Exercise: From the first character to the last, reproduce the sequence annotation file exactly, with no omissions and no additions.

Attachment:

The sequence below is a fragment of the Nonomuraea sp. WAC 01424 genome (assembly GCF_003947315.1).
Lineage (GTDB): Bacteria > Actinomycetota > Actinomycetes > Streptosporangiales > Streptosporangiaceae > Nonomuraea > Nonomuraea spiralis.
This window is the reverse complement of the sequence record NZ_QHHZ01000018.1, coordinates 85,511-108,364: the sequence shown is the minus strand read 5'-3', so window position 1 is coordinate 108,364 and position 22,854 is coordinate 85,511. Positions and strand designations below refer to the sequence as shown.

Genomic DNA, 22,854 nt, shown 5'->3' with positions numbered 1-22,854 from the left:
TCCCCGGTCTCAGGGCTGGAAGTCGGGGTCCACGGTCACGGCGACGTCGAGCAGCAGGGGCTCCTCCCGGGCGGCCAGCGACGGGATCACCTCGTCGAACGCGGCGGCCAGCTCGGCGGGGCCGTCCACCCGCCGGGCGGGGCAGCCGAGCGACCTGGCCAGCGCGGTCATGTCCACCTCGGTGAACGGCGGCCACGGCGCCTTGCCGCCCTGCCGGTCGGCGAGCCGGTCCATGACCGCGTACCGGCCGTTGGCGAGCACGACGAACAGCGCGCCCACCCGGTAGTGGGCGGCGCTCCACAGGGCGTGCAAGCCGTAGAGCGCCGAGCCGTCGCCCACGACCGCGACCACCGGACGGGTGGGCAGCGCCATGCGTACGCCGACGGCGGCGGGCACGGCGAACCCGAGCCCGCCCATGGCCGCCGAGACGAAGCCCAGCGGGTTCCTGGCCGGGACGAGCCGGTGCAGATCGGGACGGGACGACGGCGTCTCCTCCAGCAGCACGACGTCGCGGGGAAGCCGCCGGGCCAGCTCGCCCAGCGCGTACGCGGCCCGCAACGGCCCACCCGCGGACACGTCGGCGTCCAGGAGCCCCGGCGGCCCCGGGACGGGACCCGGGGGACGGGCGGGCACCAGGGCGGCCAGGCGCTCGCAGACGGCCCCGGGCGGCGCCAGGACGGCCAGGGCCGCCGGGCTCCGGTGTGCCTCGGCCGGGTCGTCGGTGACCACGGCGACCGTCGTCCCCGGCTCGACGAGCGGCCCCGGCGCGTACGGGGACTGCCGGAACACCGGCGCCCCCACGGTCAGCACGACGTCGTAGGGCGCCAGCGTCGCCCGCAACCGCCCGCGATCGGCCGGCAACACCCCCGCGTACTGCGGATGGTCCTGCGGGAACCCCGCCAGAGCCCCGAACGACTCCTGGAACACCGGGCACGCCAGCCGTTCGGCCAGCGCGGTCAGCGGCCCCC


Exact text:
The sequence below is a fragment of the Nonomuraea sp. WAC 01424 genome (assembly GCF_003947315.1).
Lineage (GTDB): Bacteria > Actinomycetota > Actinomycetes > Streptosporangiales > Streptosporangiaceae > Nonomuraea > Nonomuraea spiralis.
This window is the reverse complement of the sequence record NZ_QHHZ01000018.1, coordinates 85,511-108,364: the sequence shown is the minus strand read 5'-3', so window position 1 is coordinate 108,364 and position 22,854 is coordinate 85,511. Positions and strand designations below refer to the sequence as shown.

Genomic DNA, 22,854 nt, shown 5'->3' with positions numbered 1-22,854 from the left:
TCCCCGGTCTCAGGGCTGGAAGTCGGGGTCCACGGTCACGGCGACGTCGAGCAGCAGGGGCTCCTCCCGGGCGGCCAGCGACGGGATCACCTCGTCGAACGCGGCGGCCAGCTCGGCGGGGCCGTCCACCCGCCGGGCGGGGCAGCCGAGCGACCTGGCCAGCGCGGTCATGTCCACCTCGGTGAACGGCGGCCACGGCGCCTTGCCGCCCTGCCGGTCGGCGAGCCGGTCCATGACCGCGTACCGGCCGTTGGCGAGCACGACGAACAGCGCGCCCACCCGGTAGTGGGCGGCGCTCCACAGGGCGTGCAAGCCGTAGAGCGCCGAGCCGTCGCCCACGACCGCGACCACCGGACGGGTGGGCAGCGCCATGCGTACGCCGACGGCGGCGGGCACGGCGAACCCGAGCCCGCCCATGGCCGCCGAGACGAAGCCCAGCGGGTTCCTGGCCGGGACGAGCCGGTGCAGATCGGGACGGGACGACGGCGTCTCCTCCAGCAGCACGACGTCGCGGGGAAGCCGCCGGGCCAGCTCGCCCAGCGCGTACGCGGCCCGCAACGGCCCACCCGCGGACACGTCGGCGTCCAGGAGCCCCGGCGGCCCCGGGACGGGACCCGGGGGACGGGCGGGCACCAGGGCGGCCAGGCGCTCGCAGACGGCCCCGGGCGGCGCCAGGACGGCCAGGGCCGCCGGGCTCCGGTGTGCCTCGGCCGGGTCGTCGGTGACCACGGCGACCGTCGTCCCCGGCTCGACGAGCGGCCCCGGCGCGTACGGGGACTGCCGGAACACCGGCGCCCCCACGGTCAGCACGACGTCGTAGGGCGCCAGCGTCGCCCGCAACCGCCCGCGATCGGCCGGCAACACCCCCGCGTACTGCGGATGGTCCTGCGGGAACCCCGCCAGAGCCCCGAACGACTCCTGGAACACCGGGCACGCCAGCCGTTCGGCCAGCGCGGTCAGCGGCCCCC